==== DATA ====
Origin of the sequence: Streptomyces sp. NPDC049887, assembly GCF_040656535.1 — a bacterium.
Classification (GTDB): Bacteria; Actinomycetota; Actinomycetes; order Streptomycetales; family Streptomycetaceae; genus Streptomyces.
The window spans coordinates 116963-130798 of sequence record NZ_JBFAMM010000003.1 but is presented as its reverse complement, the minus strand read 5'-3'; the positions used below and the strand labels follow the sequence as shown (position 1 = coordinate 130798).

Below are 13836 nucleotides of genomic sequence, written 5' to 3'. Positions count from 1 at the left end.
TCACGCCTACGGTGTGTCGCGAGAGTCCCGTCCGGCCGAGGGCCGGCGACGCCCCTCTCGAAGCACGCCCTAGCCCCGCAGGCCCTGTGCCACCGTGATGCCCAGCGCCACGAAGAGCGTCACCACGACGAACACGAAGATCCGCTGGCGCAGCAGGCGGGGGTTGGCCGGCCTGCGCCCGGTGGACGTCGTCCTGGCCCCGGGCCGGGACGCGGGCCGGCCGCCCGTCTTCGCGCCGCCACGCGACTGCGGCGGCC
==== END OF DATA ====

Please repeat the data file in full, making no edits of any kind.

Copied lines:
Origin of the sequence: Streptomyces sp. NPDC049887, assembly GCF_040656535.1 — a bacterium.
Classification (GTDB): Bacteria; Actinomycetota; Actinomycetes; order Streptomycetales; family Streptomycetaceae; genus Streptomyces.
The window spans coordinates 116963-130798 of sequence record NZ_JBFAMM010000003.1 but is presented as its reverse complement, the minus strand read 5'-3'; the positions used below and the strand labels follow the sequence as shown (position 1 = coordinate 130798).

Below are 13836 nucleotides of genomic sequence, written 5' to 3'. Positions count from 1 at the left end.
TCACGCCTACGGTGTGTCGCGAGAGTCCCGTCCGGCCGAGGGCCGGCGACGCCCCTCTCGAAGCACGCCCTAGCCCCGCAGGCCCTGTGCCACCGTGATGCCCAGCGCCACGAAGAGCGTCACCACGACGAACACGAAGATCCGCTGGCGCAGCAGGCGGGGGTTGGCCGGCCTGCGCCCGGTGGACGTCGTCCTGGCCCCGGGCCGGGACGCGGGCCGGCCGCCCGTCTTCGCGCCGCCACGCGACTGCGGCGGCC